Nidec Leroy-Somer (Nidec Leroy-Somer Holding), the world specialist with a wealth of experience in drive solutions for industrial refrigeration, has for more than 40 years provided refrigeration professionals with its state-of-the-art and energy efficient motors, and speed drives to effectively enhance productivity of industrial refrigeration applications. IE5 synchronous PM motors Nidec Leroy-Somer’s latest development, the Dyneo+ range of IE5 synchronous reluctance permanent magnet (PM) motors, with rare earth free rotor, offer multiple advantages for driving screw compressors, piston compressors, circulation pumps and condensers, be it in terms of energy efficiency, performance or reliability. Companies that use industrial refrigeration equipment have long been aware of the impact that the power consumption of a refrigeration installation can have on both the energy bills and on the environment as a whole. Energy-saving electric motors The cold compressor, at the heart of the system, remains the most energy-hungry element The cold compressor, at the heart of the system, remains the most energy-hungry element, and can represent up to 80% of total power consumption. Electric motors, which are ubiquitous in the cold chain, constitute the main source of potential energy savings. Thanks to its expertise in the design and manufacture of industrial drive systems, Nidec Leroy-Somer offers a wide range of drive solutions at fixed or variable speed, providing significant energy savings on the refrigeration market. Dyneo+ synchronous reluctance PM motor In addition to these complete and well-established ranges for this sector, Nidec Leroy-Somer has just launched its new Dyneo+ synchronous reluctance PM motor, ranging from 11 to 500 kW, for speeds of up to 4500 rpm. Specially designed for variable speed, this motor offers an economic and ecological solution for the requirements of industrial refrigeration. To address the energy transition challenges, the European Parliament recently voted, on 8 October 2020, in favor of a new ambitious climate law targeting 60% reduction of greenhouse gas emissions by 2030, and climate neutrality by 2040. European Commission Regulation (EU) 2019/1781 As part of this approach, the latest Commission Regulation (EU) 2019/1781, applicable to electric motors and variable speed drives, defines and schedules increasingly stringent efficiency levels for machines sold in the European market. Every industry and in particular, the most energy-intensive ones are affected by these developments, designed to help protect the environment, not least considering that the cost of electricity is likely to climb significantly in the years to come. IE5 Ultra-Premium efficiency level With its IE5 Ultra-Premium efficiency level, Dyneo+ has all it takes to rise to this energy challenge With its IE5 Ultra-Premium efficiency level, Dyneo+ from Nidec Leroy-Somer has all it takes to rise to this energy challenge, offering as it does substantive energy savings in real conditions of use over the course of the cycle, at variable speed and load, as is typical with industrial refrigeration, where needs fluctuate considerably according to season and production level. Thanks to its energy performance, the Dyneo+ solution makes it possible to significantly increase the COP (‘Coefficient of Performance’, expressed by the ratio between refrigeration capacity produced and power consumption) of a refrigeration unit. As well as helping to reduce the carbon footprint, the range offers a TCO (Total Cost of Ownership) among the lowest on the market, and for rapid return on investment, generally in less than one year. Optimization of the number of compressors Dyneo+ motors are designed to operate exclusively with a variable frequency drive, allowing them to adapt to the speed of the machine being run and improve its performance when operating in over speed. This provides the benefit of additional refrigeration capacity for a given device, thereby avoiding having to start up another compressor during a production peak. Moreover, the Dyneo+ solution enables optimization of the number of compressors for a given installation. Delivering precise speed and torque control in sensorless mode, it guarantees constant torque over extensive speed ranges, with no derating or forced ventilation. Based on magnetic synchronous reluctance technology Nidec Leroy-Somer has developed the Dyneo+ range based on the mechanical platform of its IMfinity induction motors, known for their robustness and reliability. The use of proven components makes these new motors extremely robust and long-lived by design, thereby limiting the risk of refrigeration system failure. What is more, Dyneo+ has been designed for ease of installation, simple setup and easy maintenance. Generating low rotor losses, the magnetic synchronous reluctance technology reduces maintenance costs Generating low rotor losses, the magnetic synchronous reluctance technology reduces maintenance costs, in particular by extending the lubrication intervals. Whether compact or IEC interchangeable, with aluminum or cast-iron housing, or in IP55 or IP23 version, these motors are as easy to fit in new machines as they are to retrofit in existing installations as part of an energy optimization project. Connected to Systemiz interactive app Dyneo+ is connected to the Systemiz interactive application, which provides a wide variety of digital services, including instantaneous access to all the product literature, and easy and intuitive drive setup by simply scanning the QR code on the nameplate. With its ‘Made in Europe’ and low carbon footprint credentials, the Dyneo+ motor is eligible for Energy Savings Certificates, also known as White Certificates, generating government aid through the energy savings made. This makes for easy financing, meaning considerably faster return on investment, on top of the accrued energy savings Optimized productivity of industrial refrigeration Environmental compliance, energy performance and top-notch reliability are some of the key features that ensure Dyneo+ motors represent a drive solution that are perfectly suited to the optimized productivity needs of industrial refrigeration processes.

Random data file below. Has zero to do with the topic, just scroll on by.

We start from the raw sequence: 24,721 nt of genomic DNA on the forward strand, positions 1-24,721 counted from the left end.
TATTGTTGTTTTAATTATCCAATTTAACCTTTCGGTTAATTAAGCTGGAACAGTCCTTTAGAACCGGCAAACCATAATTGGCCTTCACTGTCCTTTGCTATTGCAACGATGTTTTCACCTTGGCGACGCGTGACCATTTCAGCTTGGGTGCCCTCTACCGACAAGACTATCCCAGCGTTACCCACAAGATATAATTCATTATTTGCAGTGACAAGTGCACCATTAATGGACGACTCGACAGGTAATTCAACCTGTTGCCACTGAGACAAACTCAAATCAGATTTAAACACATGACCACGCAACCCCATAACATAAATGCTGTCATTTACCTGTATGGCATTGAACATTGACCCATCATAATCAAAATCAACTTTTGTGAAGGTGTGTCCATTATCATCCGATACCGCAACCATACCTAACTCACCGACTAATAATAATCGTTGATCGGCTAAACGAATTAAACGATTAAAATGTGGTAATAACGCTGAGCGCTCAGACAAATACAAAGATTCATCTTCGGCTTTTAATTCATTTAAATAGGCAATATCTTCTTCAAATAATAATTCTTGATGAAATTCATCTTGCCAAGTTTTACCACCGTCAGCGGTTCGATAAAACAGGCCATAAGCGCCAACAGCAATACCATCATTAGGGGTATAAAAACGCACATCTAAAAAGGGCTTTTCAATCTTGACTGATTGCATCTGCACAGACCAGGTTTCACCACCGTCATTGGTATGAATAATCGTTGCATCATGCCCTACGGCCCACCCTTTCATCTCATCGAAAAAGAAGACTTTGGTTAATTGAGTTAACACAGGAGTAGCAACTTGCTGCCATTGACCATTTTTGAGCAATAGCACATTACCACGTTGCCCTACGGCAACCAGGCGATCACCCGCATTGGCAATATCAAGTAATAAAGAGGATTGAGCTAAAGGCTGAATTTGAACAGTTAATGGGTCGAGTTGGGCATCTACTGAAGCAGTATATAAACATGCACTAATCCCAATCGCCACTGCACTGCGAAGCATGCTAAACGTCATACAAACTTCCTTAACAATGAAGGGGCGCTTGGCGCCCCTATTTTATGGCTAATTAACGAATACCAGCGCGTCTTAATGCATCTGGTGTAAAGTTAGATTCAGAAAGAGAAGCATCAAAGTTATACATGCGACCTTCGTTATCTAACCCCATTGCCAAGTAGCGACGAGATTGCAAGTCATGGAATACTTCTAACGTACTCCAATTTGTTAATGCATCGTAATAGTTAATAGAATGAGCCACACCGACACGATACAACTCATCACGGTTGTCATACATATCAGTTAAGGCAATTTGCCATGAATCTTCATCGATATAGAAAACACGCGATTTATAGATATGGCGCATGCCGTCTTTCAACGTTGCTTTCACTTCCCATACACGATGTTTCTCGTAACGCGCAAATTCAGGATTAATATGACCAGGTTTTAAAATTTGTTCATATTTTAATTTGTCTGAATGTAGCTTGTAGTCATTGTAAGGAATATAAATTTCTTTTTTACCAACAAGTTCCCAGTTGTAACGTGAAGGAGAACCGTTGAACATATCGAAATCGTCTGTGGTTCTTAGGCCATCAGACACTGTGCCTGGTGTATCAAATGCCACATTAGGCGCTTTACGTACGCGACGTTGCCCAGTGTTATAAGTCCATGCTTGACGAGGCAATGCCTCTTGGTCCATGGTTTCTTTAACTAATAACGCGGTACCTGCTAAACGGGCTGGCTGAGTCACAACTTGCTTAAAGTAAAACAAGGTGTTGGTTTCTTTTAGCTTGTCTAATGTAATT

Consumer advise experts at The Heating Hub have warned consumers not to get ‘hooked’ on the latest technologies in the drive to reduce carbon emissions, stating that they should focus on selecting the most appropriate system for their household requirements. The UK Government recently announced ambitious plans to install 600,000 heat pumps per year by 2028 and has committed to phasing out natural gas boilers in new build homes by 2025. Decarbonizing homes Decarbonizing homes is a top priority and heat pumps and hydrogen could be significant breakthroughs" Jo Alsop, Founder of The Heating Hub, said “Decarbonizing homes is a top priority and advancements such as heat pumps and hydrogen could be significant breakthroughs. However, such technologies will not be appropriate for every property. Consumers need to be very careful not to buy into the latest ‘trend’ but rather to get a clear specification on what will be the most efficient and effective solution for their homes and to ensure that whatever the heat source, it runs at its peak efficiency.” Jo adds, “It doesn’t matter how good the technology is on paper; if the installation is inadequate the heating system won’t operate at peak efficiency and the potential economic and environmental benefits will never be fully realized. Many air source heat pump owners have suffered high fuel bills because the technology was unsuitable for their home and/or it was poorly specified.” Strategy to decarbonize heating According to the National Grid, heating accounts for 20% of UK emissions, making it imperative that the UK finds low carbon sources of fuel in order to meet net zero targets by 2050. Jo continued, stating “Specifying regulations for new build properties is just the tip of the iceberg. We urgently need a strategy to decarbonize heating for the 27.5 million homes with existing gas boilers. While heat pumps are incredibly efficient, they are not suitable for many smaller or older properties, which will struggle to find space for air source heat pumps and the larger radiators they require.” Hydrogen boilers The next ten years will need to see a huge, national program of whole-house retro-fitting Hydrogen boilers are also being considered as a viable option, but as hydrogen uses fossil fuels or electricity in its production, its long-term viability is far from proven. The next ten years will need to see a huge, national program of whole-house retro-fitting, whereby homes will need to be highly insulated to reduce their heat requirement to a minimum. This is sure to open up more opportunities for low carbon technologies to heat homes as energy requirements will be lower. The Heating Hub believes the key is bringing in renewable heating technologies at a natural point of replacement and to concentrate on reducing heat requirement and making homes more energy efficient. Transitioning to zero carbon boilers The consumer website has analyzed the heating options available for a variety of property types and set out a roadmap for how each property could transition to zero carbon boilers. 2-3 bed mid-terrace Victorian house – 2020-2030: 300mm loft insulation, floor insulation, double or triple glazing and sealing doors/windows from drafts. Correctly set-up (hydrogen- ready) gas boiler with load or weather compensation controls to run at A-rated efficiencies. 2025-2035: External wall insulation for the whole terrace with mechanical heat recovery ventilation to prevent overheating. Solar PV panels (to create electricity) with battery storage and/or solar thermal panels either of which can be used to heat the home. 2035-2040: Replacement of gas boiler at the end of its natural life with standalone air source heat pump (space permitting) or a fully hydrogen boiler should the technology prove viable. 3-4 bed 1930s-1950s semi - 2020-2030: 300mm loft insulation, cavity wall insulation or external wall insulation with mechanical heat recovery ventilation, floor insulation (where the property has suspended timber floors), double or triple glazing and sealing doors/ windows from drafts. Correctly set-up (hydrogen ready) gas boiler with load or weather compensation controls to run at A-rated efficiencies. 2025-2035: Replacement of gas boiler at the end of its natural life with air source heat pump, solar PV panels (to create electricity) and/or solar thermal panels (to generate hot water). 4-5 bed detached or semi 2000 onwards - 2020-2030: Retrofit as necessary (some homes not built to A-rated standards), 300mm loft insulation, cavity wall insulation or external insulation, mechanical heat recovery ventilation and double or triple glazed windows and doors. 2025-2035: Air source heat pump, solar PV and/or solar thermal panels. Blocks of flats - Flats will require a whole-block approach to insulation, with the costs most likely split between the freeholder and flat owner. Combined heat and power units that produce heating and electricity are a great option for decarbonizing heat. Alternatively, electric boilers can be used in some circumstances. While they are not classed as renewable, they do have the potential to run on 100% renewable electricity. Solar panels with back-up electric immersion One option to reduce emissions in the short term is to add hydrogen to our gas supplies and this is being tested" For small UK homes, Jo hopes there is a simpler solution. He states, “I would hope that the heat requirement for smaller and older properties could be reduced sufficiently that an array of solar panels with a back-up electric immersion that uses renewably generated electricity. The reality is that the ‘silver bullet’ technology may not have been invented yet.” Jo continues, “One option to reduce emissions in the short term is to add hydrogen to our gas supplies and this is being tested. New gas boilers that are setup to run efficiently on hydrogen mixes are a good short-term step to decarbonizing small, older homes, delivering net emissions reductions of around 10%. Furthermore, the existing gas grid can also be utilized for distribution, reducing expenditure on new infrastructure.” Using hydrogen gas and renewable energy sources Hydrogen gas is made by splitting water into hydrogen and oxygen, and renewable energy sources can be used to further reduce emissions. The gas can be mixed with natural gas and burnt in a similar way, releasing water without greenhouse gas emissions. However, generating hydrogen is currently an energy intensive process and should be limited to homes that cannot accommodate a heat pump in the future. Heat pumps Heat pumps offer many advantages over conventional gas boilers, as they work at high efficiencies and, if set up correctly, can generate 3-4 units of energy for every one unit of electricity they use. However, they are expensive to install and require space in the home for the heat pump unit and a hot water tank. The environmental cost of production of the heat pumps and shipping across the world must be factored into decision making. Jo concludes, “New technologies will play a big part in reducing the UK’s emissions, but it is vital that the specification for any new boiler is appropriate to the household’s heating requirements. The options available to consumers are going to change dramatically over the coming years, as new technologies become more mainstream and widely deployed, and it is important that householders understand which option would best meet their requirements.”